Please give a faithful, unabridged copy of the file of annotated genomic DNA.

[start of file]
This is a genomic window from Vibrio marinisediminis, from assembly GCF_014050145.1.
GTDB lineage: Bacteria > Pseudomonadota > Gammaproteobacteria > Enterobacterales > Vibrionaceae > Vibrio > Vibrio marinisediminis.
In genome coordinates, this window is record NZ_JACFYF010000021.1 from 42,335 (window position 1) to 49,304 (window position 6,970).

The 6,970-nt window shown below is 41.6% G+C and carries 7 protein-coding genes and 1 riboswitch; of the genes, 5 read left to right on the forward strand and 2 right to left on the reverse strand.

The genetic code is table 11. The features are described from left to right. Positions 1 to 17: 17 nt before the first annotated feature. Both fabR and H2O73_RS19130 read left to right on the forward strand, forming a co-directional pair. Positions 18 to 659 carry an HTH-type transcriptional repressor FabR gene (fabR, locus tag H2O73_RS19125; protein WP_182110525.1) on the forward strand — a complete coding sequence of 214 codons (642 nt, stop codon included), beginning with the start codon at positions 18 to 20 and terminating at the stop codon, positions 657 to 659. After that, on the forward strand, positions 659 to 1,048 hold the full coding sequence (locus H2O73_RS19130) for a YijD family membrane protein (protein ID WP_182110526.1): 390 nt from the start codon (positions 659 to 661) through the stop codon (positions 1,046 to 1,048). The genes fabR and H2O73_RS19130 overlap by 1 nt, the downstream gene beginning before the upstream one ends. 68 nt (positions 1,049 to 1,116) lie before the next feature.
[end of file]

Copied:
This is a genomic window from Vibrio marinisediminis, from assembly GCF_014050145.1.
GTDB lineage: Bacteria > Pseudomonadota > Gammaproteobacteria > Enterobacterales > Vibrionaceae > Vibrio > Vibrio marinisediminis.
In genome coordinates, this window is record NZ_JACFYF010000021.1 from 42,335 (window position 1) to 49,304 (window position 6,970).

The 6,970-nt window shown below is 41.6% G+C and carries 7 protein-coding genes and 1 riboswitch; of the genes, 5 read left to right on the forward strand and 2 right to left on the reverse strand.

The genetic code is table 11. The features are described from left to right. Positions 1 to 17: 17 nt before the first annotated feature. Both fabR and H2O73_RS19130 read left to right on the forward strand, forming a co-directional pair. Positions 18 to 659 carry an HTH-type transcriptional repressor FabR gene (fabR, locus tag H2O73_RS19125; protein WP_182110525.1) on the forward strand — a complete coding sequence of 214 codons (642 nt, stop codon included), beginning with the start codon at positions 18 to 20 and terminating at the stop codon, positions 657 to 659. After that, on the forward strand, positions 659 to 1,048 hold the full coding sequence (locus H2O73_RS19130) for a YijD family membrane protein (protein ID WP_182110526.1): 390 nt from the start codon (positions 659 to 661) through the stop codon (positions 1,046 to 1,048). The genes fabR and H2O73_RS19130 overlap by 1 nt, the downstream gene beginning before the upstream one ends. 68 nt (positions 1,049 to 1,116) lie before the next feature.